Snap-Frozen in Edmonton, Canada

Edmonton, Canada – Tuesday 7 November, 2000

Those who emerge from the comfort of their beds in time enjoy a hearty Canadian breakfast at the Sheraton; others emerge later in the day and make their own arrangements. The Hotel is connected by covered first-floor walkways to a shopping centre over the road; in fact most of the buildings in the CBD are connected both above and below ground level in this way, providing an indoor route to the major shopping and business areas, transport, and even to the Winspear Centre, our concert venue. Given that the temperature doesn’t rise to more than five below zero all day, this is a necessity and not just a convenience.

The rest of Edmonton appears to be a large mass of strip development; car yards, hardware stores, warehouses, fast food joints and above all car parks appear to stretch in every direction from almost the centre of town. This city may well have much to offer the visitor and the resident alike, but conservation of energy and lack of time mean that most of the party (myself included) are not going to discover the insider’s Edmonton.

Some people make their way to West Edmonton Mall, described as ‘ the world’s largest shopping and entertainment centre’ and come back with reports of roller coaster and other amusement park experiences. Personally, I settle for visiting the venue, checking the email and finding a laundromat to do a long-overdue load of washing. Peter and Julie make arrangements for checking and repairing one of the double basses and a violin that has been slightly damaged in transit (my offer to purchase a glue gun to effect repairs is politely declined).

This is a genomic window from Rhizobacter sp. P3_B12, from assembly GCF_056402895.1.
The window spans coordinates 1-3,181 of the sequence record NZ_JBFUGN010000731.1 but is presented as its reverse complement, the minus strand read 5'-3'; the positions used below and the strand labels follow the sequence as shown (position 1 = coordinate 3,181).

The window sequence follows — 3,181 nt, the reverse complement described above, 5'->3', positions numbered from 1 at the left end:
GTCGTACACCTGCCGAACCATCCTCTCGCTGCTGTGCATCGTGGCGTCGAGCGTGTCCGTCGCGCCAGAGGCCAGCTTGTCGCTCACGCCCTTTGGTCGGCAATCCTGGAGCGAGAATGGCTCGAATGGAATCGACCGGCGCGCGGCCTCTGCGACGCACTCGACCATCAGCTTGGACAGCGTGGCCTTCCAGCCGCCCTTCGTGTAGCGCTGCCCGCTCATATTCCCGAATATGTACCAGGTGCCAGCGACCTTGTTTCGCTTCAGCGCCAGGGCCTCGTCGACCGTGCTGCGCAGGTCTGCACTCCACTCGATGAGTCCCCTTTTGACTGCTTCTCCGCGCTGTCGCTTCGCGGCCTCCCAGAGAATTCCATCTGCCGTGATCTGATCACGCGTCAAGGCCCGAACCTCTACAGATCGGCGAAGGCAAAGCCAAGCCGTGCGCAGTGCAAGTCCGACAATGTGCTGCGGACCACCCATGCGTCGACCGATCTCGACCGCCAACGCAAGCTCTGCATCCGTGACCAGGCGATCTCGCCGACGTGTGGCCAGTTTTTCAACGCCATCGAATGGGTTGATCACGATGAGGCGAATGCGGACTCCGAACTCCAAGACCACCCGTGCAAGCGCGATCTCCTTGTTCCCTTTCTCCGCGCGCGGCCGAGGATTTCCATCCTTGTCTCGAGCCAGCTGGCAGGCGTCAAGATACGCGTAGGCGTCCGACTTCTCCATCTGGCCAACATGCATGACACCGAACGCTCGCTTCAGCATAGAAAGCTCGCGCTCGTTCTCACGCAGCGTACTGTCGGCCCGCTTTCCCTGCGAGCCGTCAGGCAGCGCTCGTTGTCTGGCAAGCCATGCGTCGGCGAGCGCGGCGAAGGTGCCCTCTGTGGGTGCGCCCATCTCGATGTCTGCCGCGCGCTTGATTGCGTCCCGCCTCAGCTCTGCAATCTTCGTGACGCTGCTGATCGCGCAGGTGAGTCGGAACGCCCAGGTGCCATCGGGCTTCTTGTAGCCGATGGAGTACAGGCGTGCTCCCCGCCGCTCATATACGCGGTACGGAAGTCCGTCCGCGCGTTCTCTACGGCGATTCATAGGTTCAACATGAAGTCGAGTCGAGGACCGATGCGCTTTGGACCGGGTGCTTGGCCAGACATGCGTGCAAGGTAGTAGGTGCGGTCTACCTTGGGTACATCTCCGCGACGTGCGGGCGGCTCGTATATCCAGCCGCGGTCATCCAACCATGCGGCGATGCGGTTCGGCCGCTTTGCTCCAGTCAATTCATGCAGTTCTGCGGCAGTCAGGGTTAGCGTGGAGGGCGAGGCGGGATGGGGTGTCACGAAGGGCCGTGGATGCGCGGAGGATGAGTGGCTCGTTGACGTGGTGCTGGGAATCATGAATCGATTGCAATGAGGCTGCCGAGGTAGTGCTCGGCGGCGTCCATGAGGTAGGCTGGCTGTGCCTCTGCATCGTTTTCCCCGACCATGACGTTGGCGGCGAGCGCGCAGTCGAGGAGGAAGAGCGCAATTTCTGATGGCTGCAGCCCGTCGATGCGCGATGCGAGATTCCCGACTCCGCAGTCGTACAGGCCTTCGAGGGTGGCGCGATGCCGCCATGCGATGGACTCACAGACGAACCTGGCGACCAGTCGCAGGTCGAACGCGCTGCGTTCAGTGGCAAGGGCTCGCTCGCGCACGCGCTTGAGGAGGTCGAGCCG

The impressive Francis Winspear Centre for Music is the first purpose-built symphony venue we’ve played in the tour, is only three years old and was made possible by a very generous donation of $6 million from a local music lover. The venue staff and local music writers have been interested to hear that we have opened our new venue so recently, and there are inevitable discussions and comparisons. I won’t bore everyone with the details other than to report that the reflector panel above the stage looked like nothing so much as the Starship Enterprise, in a not so reduced scale model (see photograph). The venue has a web site (, so anyone who’s interested can have a look.

The Orchestra is in fine form for the performance, a credit to everyone’s resilience and calm attitude, given the exhausting journey we’ve just completed. We are looking forward to Vancouver, and to staying in the one place for a very decadent four nights.

Autumn leaves in Vancouver, Canada
Autumn leaves in Vancouver, Canada

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